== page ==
Today's Democrats are like ungrateful, petulant children enjoying the creature comforts provided by their parents' labor while condemning the attitudes and effort that got them there. While America followed its Constitutional path it has flourished at both ends of the economic spectrum and everywhere in between. The first three Trump years before COVID-19 gave America's lowest economic sector opportunity and wealth and so many of these people have used that wealth to undermine Trump and his policies that gave them those things.

     My Jewish liberal family and friends are the most shocking to me. The alignment of National Socialism and Democratic Socialism, issue by issue, plan by plan, cause by cause, including anti-semitism newly formed during the Obama years. We have the Mod Squad, BLM, ANTIFA, and BDS, all openly against Jews and Israel. President Trump was instrumental in forming new treaties between Israel and her neighbors that we have waited 19½ centuries to see and all of that, even Israel itself, it is in peril. (We were thrown out of Israel in the year 70, fought a war to form our country in 1948, and have dealt with universally hostile neighbors since then until the 2020 agreements. I thought about going to Tel Aviv just to take a flight from there to Dubai over Saudi Arabia in an atmosphere of peace.)

     Eighty-five years ago there was a holocaust in central Europe. It was more than just Jews, but Jews were the main target and the Jewish population still hasn't recovered from this event. The political and social attitudes that brought about this horror are aligning perfectly between the National and Democratic Socialists then and now, issue by issue, plan by plan, cause by cause. In 2009 three things protected America's Jews from another holocaust: anti-semitism was unpopular, Israel was strong, and we had a strong Second Amendment. All three of these are in peril under the Democrats in 2021. I'm not a fearful person, I've gone where angels tread lightly, I've been stuck in the back-country fifty miles from the nearest cell service, and I haven't been afraid. This fear keeps me awake at night. This fear should keep every American Jew awake at night.

     My liberal friends reject the lessons of history and science. They can make history and science be whatever they want history and science to be. "`For certain purposes, of course, that is not true. When we navigate the ocean, or when we predict an eclipse, we often find it convenient to assume that the earth goes round the sun and that the stars are millions upon millions of kilometres away. But what of it? Do you suppose it is beyond us to produce a dual system of astronomy? The stars can be near or distant, according as we need them. Do you suppose our mathematicians are unequal to that? Have you forgotten doublethink?'" So if we reject history and science as fundamental source of a political platform, then can we get there with logic?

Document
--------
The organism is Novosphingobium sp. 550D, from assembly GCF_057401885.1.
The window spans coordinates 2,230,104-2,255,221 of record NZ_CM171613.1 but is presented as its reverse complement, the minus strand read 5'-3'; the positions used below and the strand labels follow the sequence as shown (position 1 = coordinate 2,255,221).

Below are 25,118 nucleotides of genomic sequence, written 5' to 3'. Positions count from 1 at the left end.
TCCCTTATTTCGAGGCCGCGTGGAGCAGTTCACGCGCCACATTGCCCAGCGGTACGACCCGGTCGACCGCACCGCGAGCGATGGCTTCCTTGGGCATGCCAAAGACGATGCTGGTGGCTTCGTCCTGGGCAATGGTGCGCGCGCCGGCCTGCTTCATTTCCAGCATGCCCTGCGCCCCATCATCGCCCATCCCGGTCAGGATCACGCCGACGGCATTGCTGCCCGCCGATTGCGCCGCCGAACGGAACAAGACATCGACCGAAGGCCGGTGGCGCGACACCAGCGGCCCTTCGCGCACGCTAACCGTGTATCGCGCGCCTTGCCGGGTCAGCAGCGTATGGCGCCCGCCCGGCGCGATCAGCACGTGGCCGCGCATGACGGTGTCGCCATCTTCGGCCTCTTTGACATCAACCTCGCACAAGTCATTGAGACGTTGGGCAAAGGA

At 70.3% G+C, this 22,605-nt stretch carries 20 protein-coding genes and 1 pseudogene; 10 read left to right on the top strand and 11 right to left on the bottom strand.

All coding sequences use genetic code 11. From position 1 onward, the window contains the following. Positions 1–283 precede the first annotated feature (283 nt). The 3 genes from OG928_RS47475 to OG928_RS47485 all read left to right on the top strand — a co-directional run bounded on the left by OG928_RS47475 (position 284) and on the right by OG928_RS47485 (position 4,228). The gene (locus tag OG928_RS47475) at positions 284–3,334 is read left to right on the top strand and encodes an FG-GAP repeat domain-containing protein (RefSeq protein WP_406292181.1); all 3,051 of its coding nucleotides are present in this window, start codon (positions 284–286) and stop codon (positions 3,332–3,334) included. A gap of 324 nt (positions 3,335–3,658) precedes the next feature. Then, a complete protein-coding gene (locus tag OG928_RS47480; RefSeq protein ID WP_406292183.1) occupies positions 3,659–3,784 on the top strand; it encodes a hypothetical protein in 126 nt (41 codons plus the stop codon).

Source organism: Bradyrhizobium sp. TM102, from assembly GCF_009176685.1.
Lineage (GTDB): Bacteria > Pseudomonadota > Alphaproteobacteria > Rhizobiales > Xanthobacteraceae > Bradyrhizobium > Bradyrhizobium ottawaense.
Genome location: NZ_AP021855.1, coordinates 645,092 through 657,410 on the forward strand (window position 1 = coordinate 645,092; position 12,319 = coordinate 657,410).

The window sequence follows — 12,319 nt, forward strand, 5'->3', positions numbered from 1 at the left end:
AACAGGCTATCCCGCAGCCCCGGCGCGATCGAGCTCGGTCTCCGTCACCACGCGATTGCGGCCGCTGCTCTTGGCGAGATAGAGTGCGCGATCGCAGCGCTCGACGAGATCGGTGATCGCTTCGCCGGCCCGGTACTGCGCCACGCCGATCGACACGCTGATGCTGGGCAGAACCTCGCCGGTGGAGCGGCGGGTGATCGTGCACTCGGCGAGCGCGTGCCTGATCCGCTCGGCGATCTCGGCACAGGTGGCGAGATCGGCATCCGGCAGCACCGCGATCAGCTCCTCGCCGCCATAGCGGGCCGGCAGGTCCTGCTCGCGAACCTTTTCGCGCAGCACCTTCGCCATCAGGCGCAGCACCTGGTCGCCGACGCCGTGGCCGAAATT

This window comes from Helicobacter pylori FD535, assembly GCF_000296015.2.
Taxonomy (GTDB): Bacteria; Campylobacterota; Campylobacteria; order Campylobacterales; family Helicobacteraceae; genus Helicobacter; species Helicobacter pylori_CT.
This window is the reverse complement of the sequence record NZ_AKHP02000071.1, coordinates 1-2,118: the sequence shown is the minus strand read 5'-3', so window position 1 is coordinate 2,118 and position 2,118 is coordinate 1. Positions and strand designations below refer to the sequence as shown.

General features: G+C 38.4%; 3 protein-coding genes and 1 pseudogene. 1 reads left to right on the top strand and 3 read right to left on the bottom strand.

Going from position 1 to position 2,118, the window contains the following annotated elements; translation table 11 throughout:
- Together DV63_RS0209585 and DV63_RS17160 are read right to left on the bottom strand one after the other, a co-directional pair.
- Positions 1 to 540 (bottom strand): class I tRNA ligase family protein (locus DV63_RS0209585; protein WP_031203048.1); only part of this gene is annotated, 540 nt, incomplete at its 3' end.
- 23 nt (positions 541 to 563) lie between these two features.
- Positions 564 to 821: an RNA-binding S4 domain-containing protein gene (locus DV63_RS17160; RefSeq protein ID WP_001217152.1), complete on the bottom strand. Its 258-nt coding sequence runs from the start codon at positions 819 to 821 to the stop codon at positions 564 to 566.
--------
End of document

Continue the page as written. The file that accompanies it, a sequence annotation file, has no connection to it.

Issue by issue, plan by plan, cause by cause, we can see that it doesn't require cunning conspiracy to get these bad results, only sentiment without reason and passion without understanding.

     There are choices in values. Having values at all is itself a choice. The American-founding values are not the only values we can have. Forty years ago I had a conversation with a fellow who was not American on the issue of fairness versus prosperity and he preferred an even-steven outcome over one where some got more and nobody got less. I was shocked! This was a bright person, a Stanford-Ph.D. classmate, who felt this way. He was comfortable hurting somebody's prosperity for the value of being fair. In American values his attitude is considered jealous envy, but apparently not elsewhere.

     There are different values and those with different values have plenty of places to share them. Ninety-five percent of the world population isn't America. Ninety-five percent of the world population didn't face the flag and put their hands on their hearts every morning in school. Ninety-five percent of the world population didn't pledge allegiance to the flag of the United States of America and to the republic for which it stands, one nation, indivisible, with liberty and justice for all like I did.

     So it's important to understand that America is about American values and we should judge a political platform by those values. I believe it's clear that those values are thwarted by every one of the reactions in the rightmost column of the above table. Morality and values should be enough of a case for a cause.

     There is a more mathematical defense of having consistent values. If I have a bunch of processes, political or industrial, whatever objectives I might have are best served by having all optimized by the same criteria. Mathematically, if I have choices X1, X2, X3,..., Xn and I want to optimize their sum ΣXk by some criteria, then the optimum typically will be the sum of the individual optima by the same criteria. (I make my living doing this kind of mathematics for large retail enterprises.)